Winner of the Snowbound Chapbook Award: “A seamless merging of meaning and music...” — John Yau
“I am stunned, delighted, and moved by the seamless merging of meaning and music that unfolds throughout THE FUTURE PERFECT: A FUGUE. Whether made up of one sentence or a dozen, each section of this long, single work stands on its own, as self-sufficient as a painting in a museum, while contributing to the whole masterful gathering... Such sure-footed writing is astonishing. It would be an understatement to point out that the reader rarely encounters such piercing visionary states, with the author highly alert to sound and syllable, while focused on meaning. Throughout, the author probes our capacity for perception: what do we see (the present), remember (the past), and imagine (the future)? And how do we understand them? What elevates the writing even more is the unmistakable passion and urgency pulsing throughout each of the poem’s sections, the deliberate and inspired choice of every word.” —from the Judge’s Citation by John Yau
“IN THE FUTURE PERFECT: A FUGUE, Eric Pankey tells us ‘what matters is the miscellany,’ our ‘unkempt days loosely stitched to the next….’ Still, he’ll confess, ‘one could lose sleep making sense of the grab bag of all the this and the that.’ How can we not ‘project into the future,’ not ‘see the past as portent?’ he writes. ‘How does one avoid thinking about the void?’ One disquieting question follows upon another in this chapbook’s single polyphonic poem. In lieu of answers, Pankey offers us the pleasure of his ever-gorgeous music. From such a virtuoso, ‘these notes, these intervals’ are all we could ask for.”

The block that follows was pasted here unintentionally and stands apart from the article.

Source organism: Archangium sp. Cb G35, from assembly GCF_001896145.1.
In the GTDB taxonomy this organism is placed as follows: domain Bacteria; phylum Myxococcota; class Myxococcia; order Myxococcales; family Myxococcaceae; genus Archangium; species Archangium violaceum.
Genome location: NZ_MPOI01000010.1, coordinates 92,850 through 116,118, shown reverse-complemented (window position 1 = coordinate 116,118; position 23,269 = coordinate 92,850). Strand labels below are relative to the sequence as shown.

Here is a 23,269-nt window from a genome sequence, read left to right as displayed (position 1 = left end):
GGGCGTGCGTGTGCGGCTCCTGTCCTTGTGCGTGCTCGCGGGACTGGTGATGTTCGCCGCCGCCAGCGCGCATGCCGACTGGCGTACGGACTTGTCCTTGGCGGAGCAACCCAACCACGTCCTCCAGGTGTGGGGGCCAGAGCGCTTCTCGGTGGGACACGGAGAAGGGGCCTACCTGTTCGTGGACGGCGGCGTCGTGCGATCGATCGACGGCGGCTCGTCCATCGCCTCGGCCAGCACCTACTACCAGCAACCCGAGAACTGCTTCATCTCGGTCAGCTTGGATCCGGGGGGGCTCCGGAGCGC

“Comprehensive in reach and interwoven in structure, Eric Pankey’s THE FUTURE PERFECT: A FUGUE is an exploration of time and memory so attentive that time itself seems to be held in suspension as we read. From a slug on a stalk to the most subtle spiritual concerns, Pankey takes on the details of experience and the sweep of abstraction with equal grace. His meditations evoke, list, describe, investigate, sing, and more in a tour-de-force of all that prose poetry can do.” —Don Bogen
“The scope of the collection is epic—dance is created, the Minotaur faces the maze, stone tools disappear, Thomas the Doubter touches the wound; and ultimately the future seems one of vanishing, both for the earth and for the individual: ‘the murmur of ink drying.’ Everything is transitory; yet we watch the narrator visualize the here and now in bushes swamped in purple blossoms, a house on fire, an opaque sky, moons, pulses of rain, light in its many forms. Images appear and disappear, repeat and interweave as in a musical fugue, the impersonal voice questioning the simultaneity of what is happening, the unkempt past, memory itself. What is most moving for me is watching what the narrator calls the apparition of a body practicing presence. It is that hesitancy, that acknowledged effort—these poems.”
Eric Pankey, the author of many books, is Professor of English and the Heritage Chair in Writing at George Mason University. He lives with his wife, the poet Jennifer Atkinson, in Fairfax, Virginia.